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2) Explain the various elements of the marketing process and evaluate the benefits and costs of a marketing orientation for a selected organisation
Marketing is a general term used to describe all the various activities involved in transferring goods and services from producers to consumers. In addition to the functions commonly associated with it, such as advertising and sales promotion, marketing also encompasses product development, packaging, distribution channels, pricing, and many other functions. The modern marketing concept, which is applied by most successful small businesses, is intended to focus all of a company's activities upon uncovering and satisfying customer needs. After all, an entrepreneur may come up with a great product and use the most efficient production methods to make it, but all the effort will have been wasted if he or she is unable to consummate the sale of the product to consumers.
Task 2 (AC2.1, 2.2, 2.3, 2.4, 2.5) What are the macro and micro environmental factors that influence marketing and how they may influence marketing decisions.
Macro-marketing refers to the overall social process that directs the flow of goods and services from producer to consumer. It is the economic system that determines what and how much is to be produced and distributed by whom, when, and to whom. E. Jerome McCarthy and William D. Perreault, Jr. identified eight universal macro-marketing functions that make up the economic process:1) buying, which refers to consumers seeking and evaluating goods and services;2) selling, which involves promoting the offering; 3) transporting, which refers to the movement of goods from one place to another; 4) storing, which involves holding goods until customers need them; 5) standardization and grading, which entails sorting products according to size and quality; 6) financing, which delivers the cash and credit needed to perform the first five functions; 7) risk taking, which involves bearing the uncertainties that are part of the marketing process; and 8) market information, which refers to the gathering, analysis, and distribution of the data necessary to execute these marketing functions. In contrast, micro-marketing refers to the activities performed by the individual providers of goods and services within a macro-marketing system. Such organizations or businesses use various marketing techniques to accomplish objectives related to profits, market share, cash flow, and other economic factors that can enhance their well being and position in the marketplace. The micro-marketing function within an entity is commonly referred to as marketing management. Marketing managers strive to get their organizations to anticipate and accurately determine the needs and wants of customer groups. Afterward they seek to respond effectively with a flow of need-satisfying goods and services. They are typically charged with planning, implementing, and then measuring the effectiveness of all marketing activities. Micro-marketing encompasses a number of related activities and responsibilities. Marketing managers must carefully design their marketing plans to ensure that they complement related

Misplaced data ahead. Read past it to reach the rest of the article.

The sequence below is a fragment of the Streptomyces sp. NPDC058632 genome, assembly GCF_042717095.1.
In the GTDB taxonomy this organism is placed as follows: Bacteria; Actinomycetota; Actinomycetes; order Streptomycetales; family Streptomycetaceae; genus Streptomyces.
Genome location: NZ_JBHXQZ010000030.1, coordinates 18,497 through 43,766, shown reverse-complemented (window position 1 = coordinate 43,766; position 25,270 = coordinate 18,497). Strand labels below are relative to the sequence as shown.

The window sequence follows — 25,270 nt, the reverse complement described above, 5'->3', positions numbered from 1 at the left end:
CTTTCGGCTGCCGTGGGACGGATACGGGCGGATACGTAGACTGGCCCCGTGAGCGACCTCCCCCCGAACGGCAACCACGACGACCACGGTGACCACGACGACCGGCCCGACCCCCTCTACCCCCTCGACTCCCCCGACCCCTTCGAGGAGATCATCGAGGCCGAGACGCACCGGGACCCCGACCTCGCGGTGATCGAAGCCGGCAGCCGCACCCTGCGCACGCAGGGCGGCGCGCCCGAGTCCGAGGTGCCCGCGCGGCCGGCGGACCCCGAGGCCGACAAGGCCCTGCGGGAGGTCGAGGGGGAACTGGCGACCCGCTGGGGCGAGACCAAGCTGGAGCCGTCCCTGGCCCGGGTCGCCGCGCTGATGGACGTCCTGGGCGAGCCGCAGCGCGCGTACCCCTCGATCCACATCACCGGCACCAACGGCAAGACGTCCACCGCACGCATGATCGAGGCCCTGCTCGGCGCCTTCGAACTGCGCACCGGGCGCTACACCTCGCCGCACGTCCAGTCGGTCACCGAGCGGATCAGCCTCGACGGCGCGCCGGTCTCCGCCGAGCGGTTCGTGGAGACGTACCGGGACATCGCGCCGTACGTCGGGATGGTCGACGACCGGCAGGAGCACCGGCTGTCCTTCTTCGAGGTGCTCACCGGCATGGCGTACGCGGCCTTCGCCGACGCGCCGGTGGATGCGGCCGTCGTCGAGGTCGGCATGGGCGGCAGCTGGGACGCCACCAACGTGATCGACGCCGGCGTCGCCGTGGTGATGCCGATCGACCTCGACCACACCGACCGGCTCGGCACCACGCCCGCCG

To identify segments. although many other kinds of companies and organizations use this technique. however. and socioeconomic characteristics in order to determine their patterns of consumption and how they will respond to various marketing strategies. such as distribution and sales methods. companies can develop advertising programs for each segment. Instead. Market segmentation—also called micromarketing—simplifies the marketing process. or focus groups—to determine which customers would be most likely to purchase its offerings. and then deliver products and promotions that ultimately maximize the profit potential of that targeted market. or other factors indicative of buying patterns. Advertisements and promotions could then be tailored for each segment of the target market.S. tastes. it is only by carefully selecting and wooing a specific group that a small firm can attain profit margins sufficient to allow it to continue to compete in the marketplace. or develop new products to appeal to one or more of the segments. For example. Propose segmentation criteria to be used for products in different markets choose a targeting strategy for the selected product/service and propose new positioning Market segmentation is the process of identifying key groups or segments within the general market that share specific characteristics and consumer habits. or the product itself can be altered to appeal to different personality types or age groups. For instance. which more than likely lack the resources to target large aggregate markets. is to identify a specific market. a manufacturer of fishing equipment would not randomly market its product to the entire U. Once the market is broken into segments. market surveys. It is the responsibility of the marketing manager to take all of these factors into account and to devise a cohesive marketing program that will appeal to the target customer. product packaging can be designed in different sizes and colors. whereby the group is further broken down by age. zip code. distribution. licensing strategies. They must also allow for constant adaptation to changing markets and economic conditions. and advertising media also play an important role. Perhaps it would target males in the Midwest between the ages of 18 and 35. it would likely conduct market research—using such tools as demo-graphic reports. population. because it allows them to target specific groups that might not be reached by mass marketing programs. There are infinite ways to address the wants and needs of a target market. Catalog retailers and direct-marketing firms make up some of the key users of market segmentation. The primary information marketers seek is why consumers purchase specific products or services but not others. It could then more efficiently spend its limited resources in an effort to persuade members of its target group(s) to buy its products.production. marketers examine consumers' interests. Producers can also change the warranty or durability of the good or provide different levels of follow-up service. focus advertising on one or two segments or niches. because it allows marketers to concentrate their advertising on groups of consumers who . This is particularly important for small businesses. The company may even strive to further maximize the profitability of its target market through market segmentation. income. and financial constraints. preferences. Companies often favor this method of marketing to the one-size-fits-all mass marketing approach. Often. Other influences. or group of consumers. Perhaps the core function of a marketing manager.